The opinion of the court was delivered by: Marilyn D. GO United States Magistrate Judge
Plaintiff ADL, LLC ("ADL") moves to compel responses to document requests from defendants John C. Searfoss and Fabio Berkowicz (the "Auditors"). The Auditors oppose ADL's application and request the Court to quash substantially identical subpoenas served on non-parties McGladrey & Pullen, LLP ("McGladrey") and its affiliate RSM McGladrey, Inc.
In the complaint, ADL alleges that the Auditors negligently misrepresented facts regarding the finances of, and fraudulently induced Straub Investments, Ltd. ("Straub") to invest in, a jewelry business comprised of an affiliated group of companies. Specifically, ADL alleges that while Straub was evaluating its potential investment in the jewelry business, it relied on audited financial statements for the year ending 1999 and oral representations made by the Auditors about the jewelry business' financial condition and value. At that time, Searfoss was an employee and Berkowicz a partner in the accounting firm Edward Isaacs & Company, LLP, which was acquired by McGladrey later in 2000. Searfoss is currently a partner in McGladrey, while Berkowicz, who had been a partner there, is no longer affiliated with the firm.
As discussed on the record at a hearing held on June 22, 2007, the motion to compel is granted only in part.
Plaintiff's Motion to Compel
Rule 26(b)(1) of the Federal Rules of Civil Procedure permits parties "to obtain discovery regarding any matter, not privileged, that is relevant to the claim or defense of any party" and, upon a showing of "good cause," to have a "court order discovery of any matter relevant to the subject matter involved in the action." Fed. R. Civ. P. 26(b)(1). Information is relevant and discoverable so long as the discovery "appears reasonably calculated to lead to the discovery of admissible evidence." Id. When broader discovery is sought, the Court should determine the scope "according to the reasonable needs of the action, ... depending on the circumstances of the case, the nature of the claims and defenses, and the scope of the discovery requested." Fed. R. Civ. P. 26(b)(1) advisory committee's note (2000 amendment).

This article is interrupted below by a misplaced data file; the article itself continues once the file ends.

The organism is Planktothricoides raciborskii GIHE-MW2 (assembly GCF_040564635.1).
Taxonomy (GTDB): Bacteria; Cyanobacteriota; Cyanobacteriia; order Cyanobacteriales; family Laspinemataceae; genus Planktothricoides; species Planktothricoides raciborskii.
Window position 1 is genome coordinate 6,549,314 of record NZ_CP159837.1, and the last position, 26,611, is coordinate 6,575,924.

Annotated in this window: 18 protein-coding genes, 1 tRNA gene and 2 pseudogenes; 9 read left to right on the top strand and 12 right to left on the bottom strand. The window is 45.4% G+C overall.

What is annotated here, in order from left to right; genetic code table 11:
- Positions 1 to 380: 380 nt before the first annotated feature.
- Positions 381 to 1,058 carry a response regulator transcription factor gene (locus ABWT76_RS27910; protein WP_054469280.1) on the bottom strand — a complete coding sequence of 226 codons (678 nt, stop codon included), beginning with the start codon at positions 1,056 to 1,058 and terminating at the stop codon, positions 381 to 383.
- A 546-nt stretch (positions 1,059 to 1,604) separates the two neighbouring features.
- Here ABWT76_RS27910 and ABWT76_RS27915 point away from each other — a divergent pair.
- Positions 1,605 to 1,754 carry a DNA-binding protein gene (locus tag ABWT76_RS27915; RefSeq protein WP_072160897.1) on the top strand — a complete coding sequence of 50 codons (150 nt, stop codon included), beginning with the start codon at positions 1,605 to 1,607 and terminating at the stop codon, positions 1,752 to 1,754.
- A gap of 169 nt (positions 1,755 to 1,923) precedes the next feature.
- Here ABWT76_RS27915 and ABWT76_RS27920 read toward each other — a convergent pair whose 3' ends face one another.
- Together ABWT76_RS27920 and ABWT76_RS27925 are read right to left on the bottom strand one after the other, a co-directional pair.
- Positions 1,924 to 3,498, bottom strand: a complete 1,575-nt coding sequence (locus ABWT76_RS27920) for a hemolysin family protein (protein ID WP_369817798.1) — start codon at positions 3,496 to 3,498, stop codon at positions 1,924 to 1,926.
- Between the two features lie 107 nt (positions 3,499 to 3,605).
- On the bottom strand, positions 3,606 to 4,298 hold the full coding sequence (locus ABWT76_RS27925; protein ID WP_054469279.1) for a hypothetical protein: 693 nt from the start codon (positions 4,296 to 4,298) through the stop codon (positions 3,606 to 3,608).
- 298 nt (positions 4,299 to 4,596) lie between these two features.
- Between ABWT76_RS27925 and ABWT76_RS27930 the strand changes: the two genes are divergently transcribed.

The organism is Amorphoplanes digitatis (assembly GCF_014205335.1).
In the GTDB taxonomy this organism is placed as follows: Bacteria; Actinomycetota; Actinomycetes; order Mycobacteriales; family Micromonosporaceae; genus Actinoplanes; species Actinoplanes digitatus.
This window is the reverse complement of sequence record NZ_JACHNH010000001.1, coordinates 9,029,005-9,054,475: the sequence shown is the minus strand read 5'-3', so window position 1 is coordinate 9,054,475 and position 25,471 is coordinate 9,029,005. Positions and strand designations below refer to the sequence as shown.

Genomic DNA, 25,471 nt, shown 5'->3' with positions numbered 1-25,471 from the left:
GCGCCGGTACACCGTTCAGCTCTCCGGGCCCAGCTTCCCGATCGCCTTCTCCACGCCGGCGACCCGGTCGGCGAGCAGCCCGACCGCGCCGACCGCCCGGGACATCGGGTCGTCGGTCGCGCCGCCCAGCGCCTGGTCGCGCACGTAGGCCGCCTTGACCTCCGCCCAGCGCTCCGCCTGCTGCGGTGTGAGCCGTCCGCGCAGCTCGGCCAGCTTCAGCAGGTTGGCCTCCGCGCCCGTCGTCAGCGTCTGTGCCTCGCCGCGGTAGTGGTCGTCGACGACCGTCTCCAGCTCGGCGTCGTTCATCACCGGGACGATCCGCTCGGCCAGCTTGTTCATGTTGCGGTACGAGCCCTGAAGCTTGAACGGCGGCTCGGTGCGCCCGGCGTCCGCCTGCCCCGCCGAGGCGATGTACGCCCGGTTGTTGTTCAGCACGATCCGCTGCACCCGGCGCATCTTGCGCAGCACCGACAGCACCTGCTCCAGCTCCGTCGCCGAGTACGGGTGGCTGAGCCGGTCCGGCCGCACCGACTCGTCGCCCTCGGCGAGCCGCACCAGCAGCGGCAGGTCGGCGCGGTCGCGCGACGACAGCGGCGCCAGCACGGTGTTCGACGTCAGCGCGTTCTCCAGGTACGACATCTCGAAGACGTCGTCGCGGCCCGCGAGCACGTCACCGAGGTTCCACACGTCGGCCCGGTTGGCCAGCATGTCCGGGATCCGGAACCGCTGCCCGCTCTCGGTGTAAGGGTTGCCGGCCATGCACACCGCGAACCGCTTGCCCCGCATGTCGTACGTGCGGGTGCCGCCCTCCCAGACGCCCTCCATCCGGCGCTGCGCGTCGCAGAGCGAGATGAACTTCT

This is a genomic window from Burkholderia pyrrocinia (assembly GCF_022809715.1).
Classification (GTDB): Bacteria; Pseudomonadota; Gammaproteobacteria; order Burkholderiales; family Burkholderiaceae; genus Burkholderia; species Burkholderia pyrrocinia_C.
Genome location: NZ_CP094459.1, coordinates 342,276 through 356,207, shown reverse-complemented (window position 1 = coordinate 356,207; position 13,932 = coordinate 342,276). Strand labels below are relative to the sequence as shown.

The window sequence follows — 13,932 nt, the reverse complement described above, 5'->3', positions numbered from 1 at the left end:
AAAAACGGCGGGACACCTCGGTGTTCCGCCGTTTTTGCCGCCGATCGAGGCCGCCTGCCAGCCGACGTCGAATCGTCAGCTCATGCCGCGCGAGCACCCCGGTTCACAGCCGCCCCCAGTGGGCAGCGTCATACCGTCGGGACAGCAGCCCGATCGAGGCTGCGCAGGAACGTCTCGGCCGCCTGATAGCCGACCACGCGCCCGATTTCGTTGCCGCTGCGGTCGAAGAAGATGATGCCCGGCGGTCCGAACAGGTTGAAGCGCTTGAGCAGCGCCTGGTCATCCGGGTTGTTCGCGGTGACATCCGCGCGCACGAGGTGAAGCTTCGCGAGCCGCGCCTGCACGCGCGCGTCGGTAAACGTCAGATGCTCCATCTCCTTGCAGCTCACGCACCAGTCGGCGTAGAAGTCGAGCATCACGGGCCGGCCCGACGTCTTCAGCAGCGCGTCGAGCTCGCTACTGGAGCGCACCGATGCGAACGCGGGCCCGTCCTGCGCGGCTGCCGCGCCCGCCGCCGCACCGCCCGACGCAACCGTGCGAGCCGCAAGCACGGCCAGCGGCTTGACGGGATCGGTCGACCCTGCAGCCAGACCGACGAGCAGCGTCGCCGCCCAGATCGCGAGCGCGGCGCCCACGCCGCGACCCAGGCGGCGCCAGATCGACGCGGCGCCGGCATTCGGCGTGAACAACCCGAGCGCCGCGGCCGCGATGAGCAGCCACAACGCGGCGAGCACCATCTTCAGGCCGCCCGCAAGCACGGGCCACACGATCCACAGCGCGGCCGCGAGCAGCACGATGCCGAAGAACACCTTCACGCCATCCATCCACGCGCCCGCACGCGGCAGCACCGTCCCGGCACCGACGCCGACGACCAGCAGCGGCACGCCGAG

Plaintiff argues that the documents requested are relevant to "the role and responsibilities of [the Auditors] as accountants/partners at Edward Isaacs, the reason behind and arrangements of the buyout [of Edward Isaacs] by McGladrey [and] the eventual separation/termination of Berkowicz from the practice." See ct. doc. 57 at 1.
Berkowicz and Searfoss Document Requests No. 22 Plaintiff requests a copy of the McGladrey partnership agreements. Although these agreements may be too attenuated from the claims raised in this case, the Auditors must submit the 2000 McGladrey partnership agreement to the Court for in camera review.
Berkowicz Document Requests Nos. 28, 29 and 30
Plaintiff requests all documents, agreements, and correspondence exchanged between McGladrey and Berkowicz or Berkowicz's representative/attorney relating to his separation/termination prior to entering into any agreement with McGladrey. These requests are limited to all documents pertaining to Berkowicz's separation/termination from McGladrey, which may be relevant to plaintiff's claims of negligent misrepresentation and fraud.
Berkowicz Document Requests Nos. 31 and 32 and Searfoss Document Request No. 28 Plaintiff requests all documents executed between Berkowicz and RSM McGladrey, Inc. or H & R Block from 2000 through September 2006 and all agreements between McGladrey and Berkowicz from 2000 through December 2004. Likewise, plaintiff requests all documents executed between Searfoss and RSM McGladrey, Inc. or H&R Block from 2000 through September 2006. Plaintiff's requests are extremely broad and, as formulated, are not likely to lead to the discovery of admissible evidence. Therefore, these requests must also be limited to documents relating to Berkowicz's termination/resignation.
Searfoss Document Request No. 29 and Berkowicz Document Request No. 35
Plaintiff requests Searfoss' and Berkowicz's employment and personnel files, including reviews of performance, termination or resignation information. The Auditors argue that such highly confidential and personal information should not be produced. Given the claims in this action of negligent misrepresentation and fraud, the Auditors' job performance is undeniably relevant. Moreover, evidence of other wrongs or acts are admissible to prove intent, absence of mistake or accident. See Hynes v. Coughlin, 79 F.3d 285, 290-91 (2d Cir. 1996); Fed. R. Evid. 404(b). Therefore, the Auditors must produce any information contained in the employment and personnel files that relate to performance reviews, complaints, evaluations, training and termination/resignation. However, ...